Data recently obtained by Fianna Fáil’s Spokesperson on Public Expenditure, Barry Cowen TD reveals that the Government has spent over €42 million on external consultancy reports since March 2011. The average cost per report was €40,000 while one report alone cost in the region of €2.7 million.

Deputy Cowen commented, “This is a massive amount of money to have been forked out on consultants when we already have a highly skilled civil service who know the inner workings of their respective Departments inside out.

“Spending roughly €40,000 per report when we should be drawing on internal expertise and upskilling the permanent staff raises serious questions regarding value for money.

“Not only do these figures expose the Government’s over reliance on expensive external reports, they also underline the need to ensure that the tax payer is getting value for money from these consultants.

“I believe that a number of the reports are a serious waste of resources that could be better spent elsewhere,” he added.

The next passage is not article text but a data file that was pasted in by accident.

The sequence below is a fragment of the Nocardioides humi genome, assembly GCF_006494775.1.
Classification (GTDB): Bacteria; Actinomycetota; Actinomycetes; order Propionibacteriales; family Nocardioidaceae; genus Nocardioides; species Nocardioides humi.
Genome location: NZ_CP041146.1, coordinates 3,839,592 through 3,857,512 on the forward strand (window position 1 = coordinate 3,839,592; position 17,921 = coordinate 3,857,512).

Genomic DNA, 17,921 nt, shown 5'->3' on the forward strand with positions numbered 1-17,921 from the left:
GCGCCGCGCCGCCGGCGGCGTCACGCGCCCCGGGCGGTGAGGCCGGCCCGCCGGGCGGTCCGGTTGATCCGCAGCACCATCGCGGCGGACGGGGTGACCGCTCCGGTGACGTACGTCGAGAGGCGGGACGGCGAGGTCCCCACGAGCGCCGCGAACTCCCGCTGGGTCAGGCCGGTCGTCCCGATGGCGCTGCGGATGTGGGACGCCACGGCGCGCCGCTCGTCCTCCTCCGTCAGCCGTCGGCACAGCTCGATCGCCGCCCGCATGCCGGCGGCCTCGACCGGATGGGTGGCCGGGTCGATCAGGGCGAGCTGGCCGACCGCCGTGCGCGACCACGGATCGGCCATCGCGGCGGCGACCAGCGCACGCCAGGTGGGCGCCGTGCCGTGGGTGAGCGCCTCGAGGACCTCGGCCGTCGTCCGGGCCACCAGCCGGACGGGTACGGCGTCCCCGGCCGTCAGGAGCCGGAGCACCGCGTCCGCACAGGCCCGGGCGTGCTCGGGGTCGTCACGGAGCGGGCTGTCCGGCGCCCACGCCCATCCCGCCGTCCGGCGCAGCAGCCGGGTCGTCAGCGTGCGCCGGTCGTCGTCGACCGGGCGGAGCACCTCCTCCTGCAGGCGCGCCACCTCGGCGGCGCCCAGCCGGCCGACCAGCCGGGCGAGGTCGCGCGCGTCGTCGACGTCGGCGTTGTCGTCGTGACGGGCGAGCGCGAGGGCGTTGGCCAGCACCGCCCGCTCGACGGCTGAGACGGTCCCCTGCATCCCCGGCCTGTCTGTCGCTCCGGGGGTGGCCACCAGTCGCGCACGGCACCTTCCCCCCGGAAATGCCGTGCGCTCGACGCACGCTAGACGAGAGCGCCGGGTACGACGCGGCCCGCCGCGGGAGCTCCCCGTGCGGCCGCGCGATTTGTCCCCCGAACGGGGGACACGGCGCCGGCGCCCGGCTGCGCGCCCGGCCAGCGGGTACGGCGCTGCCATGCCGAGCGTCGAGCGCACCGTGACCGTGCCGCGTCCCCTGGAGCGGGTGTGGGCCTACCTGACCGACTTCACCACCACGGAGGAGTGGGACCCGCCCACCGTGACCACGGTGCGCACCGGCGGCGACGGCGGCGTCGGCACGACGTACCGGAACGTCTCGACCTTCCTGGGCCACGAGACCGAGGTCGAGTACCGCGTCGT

“For example, the report produced on the Department of Housing’s internal review of planning irregularities which was quashed by the High Court. This forced the Government into an embarrassing U-Turn on establishing an independent inquiry in the authorities involved. We are still awaiting the final outcome of that long running saga.

“Some Departments are massively relying on external consultants. In fact, the Department of Education has commissioned over 140 reports since March 2011.

”Fianna Fáil has consistently raised this matter and has outlined what precisely needs to be done to better utilise existing resources. The committee system should be given greater powers to review the use of external consultancy reports to guarantee that they provide value for money, do not duplicate efforts that can be undertaken by the civil service and offer worthwhile insights into pressing problems.

“We also need to focus on upskilling civil service staff to limit the need for expensive external expertise. This will create a more open system, protect tax payers from being ripped off and focus reports towards real problems that need some outside advice” concluded Deputy Cowen.